Forecast cancer: the importance of biomimetic 3D in vitro models in cancer drug testing/discovery and therapy

last updated: 2022-04-22
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TitleForecast cancer: the importance of biomimetic 3D in vitro models in cancer drug testing/discovery and therapy
Publication TypeInvited Review Paper
Caballero D., Kundu B., Abreu C. M., Amorim S., Fernandes D. C., Pires R. A., Oliveira J. M., Correlo V. M., Reis R. L., and Kundu S. C.
Popat K.

Nowadays, the pharmaceutical industry faces a significant challenge related to the high attrition rates of drugs, which is particularly astonishing in oncology [1]. Indeed, several studies have reported that about 95% of anti-cancer drugs tested in phase I fail to reach the market. The reasons for this decline may be very complex, but most likely, they are related to how potential drug candidates are tested, which is far from being optimal. Typically, drugs are evaluated using cancer cells seeded on conventional—flat—tissue culture surfaces (e.g., Petri dishes, flasks, or multi-well plates), which cannot recapitulate the three-dimensional (3D) architecture, rich cellular content, and complex interactions of the native tumor microenvironment [2]. Under these oversimplistic conditions, cancer cells display extreme phenotypes and aberrant gene expression, producing a non-physiological response when exposed to drugs. Additionally, these conventional approaches cannot recapitulate many of the dynamic events occurring in the human body that are crucial in cancer dissemination, particularly fluid flow or gradient formation [34]. Similarly, animal models (e.g., mice, pigs, or primates), besides being ethically controversial and expensive, do not mimic human physiology, particularly the immune system, which is critical during cancer progression and therapy response. Even though “humanized” mice have been reported to address this limitation, they are not available for the majority of research labs and are incompatible with high-throughput production, an imperative drug discovery/screening feature.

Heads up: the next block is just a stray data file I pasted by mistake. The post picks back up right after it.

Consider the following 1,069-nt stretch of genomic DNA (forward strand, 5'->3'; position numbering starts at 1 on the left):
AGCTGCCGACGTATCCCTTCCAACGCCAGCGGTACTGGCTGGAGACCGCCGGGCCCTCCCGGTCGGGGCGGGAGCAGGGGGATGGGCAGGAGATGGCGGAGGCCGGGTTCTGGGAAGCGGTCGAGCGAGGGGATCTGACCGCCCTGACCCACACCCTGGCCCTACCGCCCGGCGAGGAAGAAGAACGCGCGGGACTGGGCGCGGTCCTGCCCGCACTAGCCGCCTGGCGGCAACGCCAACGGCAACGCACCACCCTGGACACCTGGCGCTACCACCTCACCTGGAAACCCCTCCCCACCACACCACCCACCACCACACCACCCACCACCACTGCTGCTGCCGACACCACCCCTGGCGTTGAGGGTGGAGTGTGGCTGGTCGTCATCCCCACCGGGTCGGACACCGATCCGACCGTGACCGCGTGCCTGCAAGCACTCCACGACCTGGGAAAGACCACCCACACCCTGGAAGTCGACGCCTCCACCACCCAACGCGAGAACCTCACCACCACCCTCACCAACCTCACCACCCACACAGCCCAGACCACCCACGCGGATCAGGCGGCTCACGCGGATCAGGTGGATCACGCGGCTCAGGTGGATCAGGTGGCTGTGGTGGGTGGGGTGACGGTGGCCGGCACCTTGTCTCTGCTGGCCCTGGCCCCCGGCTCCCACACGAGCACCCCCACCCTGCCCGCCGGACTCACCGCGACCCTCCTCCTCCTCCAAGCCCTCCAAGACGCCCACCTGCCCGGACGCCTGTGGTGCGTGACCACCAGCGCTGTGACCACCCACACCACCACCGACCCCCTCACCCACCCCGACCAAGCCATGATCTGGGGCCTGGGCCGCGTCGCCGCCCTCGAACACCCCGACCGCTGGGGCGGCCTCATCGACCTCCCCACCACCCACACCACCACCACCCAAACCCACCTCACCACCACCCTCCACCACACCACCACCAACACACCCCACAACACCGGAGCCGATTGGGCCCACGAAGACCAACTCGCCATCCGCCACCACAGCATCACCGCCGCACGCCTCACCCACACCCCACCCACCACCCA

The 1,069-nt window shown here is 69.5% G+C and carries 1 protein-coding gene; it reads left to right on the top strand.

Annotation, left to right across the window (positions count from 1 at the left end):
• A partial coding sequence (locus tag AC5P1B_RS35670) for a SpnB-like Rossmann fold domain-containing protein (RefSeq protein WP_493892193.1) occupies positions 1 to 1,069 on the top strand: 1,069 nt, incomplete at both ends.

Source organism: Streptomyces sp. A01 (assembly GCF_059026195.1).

Journal TitleIn Vitro Models
Date Published2022-03-28
Keywords3D in vitro models, Cancer, drug screening, Drug testing, three dimensions
Peer reviewedyes

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